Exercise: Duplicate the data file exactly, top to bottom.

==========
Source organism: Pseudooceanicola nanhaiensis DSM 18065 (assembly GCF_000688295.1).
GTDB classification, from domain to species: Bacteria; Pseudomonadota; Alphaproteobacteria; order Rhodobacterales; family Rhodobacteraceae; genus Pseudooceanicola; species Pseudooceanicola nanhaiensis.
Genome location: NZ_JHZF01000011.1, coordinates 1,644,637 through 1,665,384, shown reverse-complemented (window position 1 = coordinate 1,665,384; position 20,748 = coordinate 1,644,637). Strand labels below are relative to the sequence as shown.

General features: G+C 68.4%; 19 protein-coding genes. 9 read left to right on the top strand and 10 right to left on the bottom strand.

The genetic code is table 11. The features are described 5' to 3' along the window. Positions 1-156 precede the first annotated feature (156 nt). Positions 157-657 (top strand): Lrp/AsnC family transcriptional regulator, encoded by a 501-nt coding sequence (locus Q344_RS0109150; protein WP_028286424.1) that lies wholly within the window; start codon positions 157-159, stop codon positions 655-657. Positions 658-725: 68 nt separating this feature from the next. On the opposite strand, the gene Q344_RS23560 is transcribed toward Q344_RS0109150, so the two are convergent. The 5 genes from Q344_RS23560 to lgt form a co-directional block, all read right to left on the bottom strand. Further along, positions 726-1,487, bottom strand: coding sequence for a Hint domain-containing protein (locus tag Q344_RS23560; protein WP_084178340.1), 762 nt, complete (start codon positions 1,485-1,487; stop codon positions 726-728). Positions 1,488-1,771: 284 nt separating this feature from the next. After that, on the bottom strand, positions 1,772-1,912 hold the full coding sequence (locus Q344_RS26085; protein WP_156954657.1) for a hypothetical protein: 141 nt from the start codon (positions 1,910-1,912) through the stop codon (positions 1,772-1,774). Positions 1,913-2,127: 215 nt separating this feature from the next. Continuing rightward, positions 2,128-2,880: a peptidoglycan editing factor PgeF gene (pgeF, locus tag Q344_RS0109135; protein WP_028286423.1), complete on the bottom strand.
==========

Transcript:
Source organism: Pseudooceanicola nanhaiensis DSM 18065 (assembly GCF_000688295.1).
GTDB classification, from domain to species: Bacteria; Pseudomonadota; Alphaproteobacteria; order Rhodobacterales; family Rhodobacteraceae; genus Pseudooceanicola; species Pseudooceanicola nanhaiensis.
Genome location: NZ_JHZF01000011.1, coordinates 1,644,637 through 1,665,384, shown reverse-complemented (window position 1 = coordinate 1,665,384; position 20,748 = coordinate 1,644,637). Strand labels below are relative to the sequence as shown.

General features: G+C 68.4%; 19 protein-coding genes. 9 read left to right on the top strand and 10 right to left on the bottom strand.

The genetic code is table 11. The features are described 5' to 3' along the window. Positions 1-156 precede the first annotated feature (156 nt). Positions 157-657 (top strand): Lrp/AsnC family transcriptional regulator, encoded by a 501-nt coding sequence (locus Q344_RS0109150; protein WP_028286424.1) that lies wholly within the window; start codon positions 157-159, stop codon positions 655-657. Positions 658-725: 68 nt separating this feature from the next. On the opposite strand, the gene Q344_RS23560 is transcribed toward Q344_RS0109150, so the two are convergent. The 5 genes from Q344_RS23560 to lgt form a co-directional block, all read right to left on the bottom strand. Further along, positions 726-1,487, bottom strand: coding sequence for a Hint domain-containing protein (locus tag Q344_RS23560; protein WP_084178340.1), 762 nt, complete (start codon positions 1,485-1,487; stop codon positions 726-728). Positions 1,488-1,771: 284 nt separating this feature from the next. After that, on the bottom strand, positions 1,772-1,912 hold the full coding sequence (locus Q344_RS26085; protein WP_156954657.1) for a hypothetical protein: 141 nt from the start codon (positions 1,910-1,912) through the stop codon (positions 1,772-1,774). Positions 1,913-2,127: 215 nt separating this feature from the next. Continuing rightward, positions 2,128-2,880: a peptidoglycan editing factor PgeF gene (pgeF, locus tag Q344_RS0109135; protein WP_028286423.1), complete on the bottom strand.